flavoured with incense of the celebrated "Enrichissez vous! -- enrich yourselves!" -- or of our Russian motto: "We put our stake on the strong!" When the bourgeoisie were helping the people to fight for freedom they declared this struggle to be a divine cause. When they became frightened of the people and turned to supporting all kinds of medievalism against the people, they declared as a divine cause "egoism", self-enrichment, a chauvinistic foreign policy, etc. Such was the case all over Europe. It is being repeated in Russia.
"The revolution should virtually and formally have culminated with the edict of October 17" (136). This is the alpha
and omega of Octobrism, i.e., of the programme of the counter-revolutionary bourgeoisie. The Octobrists have always said this and acted openly in accordance with it. The Cadets acted surreptitiously in the same way (beginning from October 17), but at the same time wanted to keep up the pretence of being democrats. If the cause of democracy is to be successful, a complete, clear and open demarcation between the democrats and the renegades is the most effective and necessary thing. Vekhi must be utilised for this necessary act. "We must have the courage to confess at last," writes the renegade Izgoyev, "that in our State Dumas the vast majority of the deputies, with the exception of three or four dozen Cadets and Octobrists, have not displayed knowledge required for the government and reformation of Russia" (208). Well, of course, how could clod-hopping Trudovik deputies or some sort of working men undertake such a task? It needs a majority of Cadets and Octobrists and that needs a Third Duma. . . .
And so that the people and their idolators should realise their "responsibility" to the bosses in the Third Duma and Third Duma Russia the people must be taught -- with the assistance of Anthony, Bishop of Volhynia -- "repentance" (Vekhi, 26), "humility" (49), opposition to "the pride of the intellectual" (52), "obedience" (55), "the plain, coarse food of old Moses' Ten Commandments" (51), struggle against "the legion of devils who have entered the gigantic body of Russia" (68). If the peasants elect Trudoviks and the workers elect Social-Democrats, this of course is just such devils' work, for by their true nature the people, as Katkov and Pobedonostsev discovered long ago, entertain "hatred for the intelligentsia" (87; read: for democracy).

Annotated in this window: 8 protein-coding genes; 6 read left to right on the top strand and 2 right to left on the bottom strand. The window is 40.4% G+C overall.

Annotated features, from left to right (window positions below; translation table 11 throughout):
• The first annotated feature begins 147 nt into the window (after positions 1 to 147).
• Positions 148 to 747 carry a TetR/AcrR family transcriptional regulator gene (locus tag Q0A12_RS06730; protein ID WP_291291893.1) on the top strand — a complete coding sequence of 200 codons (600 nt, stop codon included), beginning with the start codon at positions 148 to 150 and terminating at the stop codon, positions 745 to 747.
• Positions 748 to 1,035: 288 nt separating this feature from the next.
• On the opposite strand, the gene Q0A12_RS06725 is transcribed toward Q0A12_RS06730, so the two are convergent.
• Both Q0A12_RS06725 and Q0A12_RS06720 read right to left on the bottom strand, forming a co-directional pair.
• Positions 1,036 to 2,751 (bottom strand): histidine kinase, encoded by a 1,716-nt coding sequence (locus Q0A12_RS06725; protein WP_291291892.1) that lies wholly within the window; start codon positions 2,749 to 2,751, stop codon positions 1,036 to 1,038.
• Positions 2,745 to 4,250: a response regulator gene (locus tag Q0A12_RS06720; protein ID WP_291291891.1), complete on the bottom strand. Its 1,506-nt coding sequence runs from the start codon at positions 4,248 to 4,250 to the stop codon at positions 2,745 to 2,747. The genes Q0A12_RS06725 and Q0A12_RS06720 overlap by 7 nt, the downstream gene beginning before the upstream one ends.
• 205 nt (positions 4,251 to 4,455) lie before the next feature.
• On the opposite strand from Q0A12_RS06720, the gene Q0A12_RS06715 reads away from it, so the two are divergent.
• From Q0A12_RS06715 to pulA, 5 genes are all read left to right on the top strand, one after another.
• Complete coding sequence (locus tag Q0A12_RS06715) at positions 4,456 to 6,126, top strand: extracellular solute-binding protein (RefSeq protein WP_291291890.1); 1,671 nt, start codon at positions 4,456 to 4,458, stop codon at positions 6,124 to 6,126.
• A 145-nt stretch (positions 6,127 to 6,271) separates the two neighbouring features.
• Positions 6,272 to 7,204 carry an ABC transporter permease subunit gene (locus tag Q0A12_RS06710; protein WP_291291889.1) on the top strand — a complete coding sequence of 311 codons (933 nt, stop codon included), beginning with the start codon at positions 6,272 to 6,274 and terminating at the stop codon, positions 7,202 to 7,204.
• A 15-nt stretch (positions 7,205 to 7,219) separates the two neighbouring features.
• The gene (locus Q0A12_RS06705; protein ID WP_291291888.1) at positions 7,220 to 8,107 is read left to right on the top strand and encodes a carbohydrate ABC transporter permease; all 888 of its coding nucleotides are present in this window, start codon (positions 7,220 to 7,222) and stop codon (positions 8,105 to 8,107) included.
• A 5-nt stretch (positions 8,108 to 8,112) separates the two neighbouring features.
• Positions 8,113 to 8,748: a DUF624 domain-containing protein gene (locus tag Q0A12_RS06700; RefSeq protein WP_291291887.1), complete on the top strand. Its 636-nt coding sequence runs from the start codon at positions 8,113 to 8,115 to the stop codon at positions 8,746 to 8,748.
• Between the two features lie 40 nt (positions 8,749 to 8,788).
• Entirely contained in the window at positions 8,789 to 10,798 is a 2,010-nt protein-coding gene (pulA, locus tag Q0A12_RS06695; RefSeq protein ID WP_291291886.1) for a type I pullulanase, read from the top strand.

Therefore, Vekhi teaches us, Russian citizens must "bless this government which alone with its bayonets and prisons still protects us ["the intellectuals"] from popular fury" (88).
This tirade is good because it is frank; it is useful because it reveals the truth about the real essence of the policy of the whole Constitutional-Democratic Party throughout the period 1905-09. This tirade is good because it reveals concisely and vividly the whole spirit of Vekhi. And Vekhi is good because it discloses the whole spirit of the real policy of the Russian liberals and of the Russian Cadets included among them. That is why the Cadet polemic with Vekhi
and the Cadet renunciation of Vekhi are nothing but hypocrisy, sheer idle talk, for in reality the Cadets collectively, as a party, as a social force, have pursued and are pursuing the policy of Vekhi and no other. The calls to take part in the elections to the Bulygin Duma in August and September 1905, the betrayal of the cause of democracy at the end of the same year, their persistent fear of the people and the popular movement and systematic opposition to the deputies of the workers and peasants in the first two Dumas, the voting for the budget, the speeches of Karaulov on religion and Berezovsky on the agrarian question in the Third Duma, the visit to London -- these are only a few of the innumerable landmarks of just that policy which has been ideologically proclaimed in Vekhi.
Russian democracy cannot make a single step forward until it understands the essence of this policy and the class roots of it.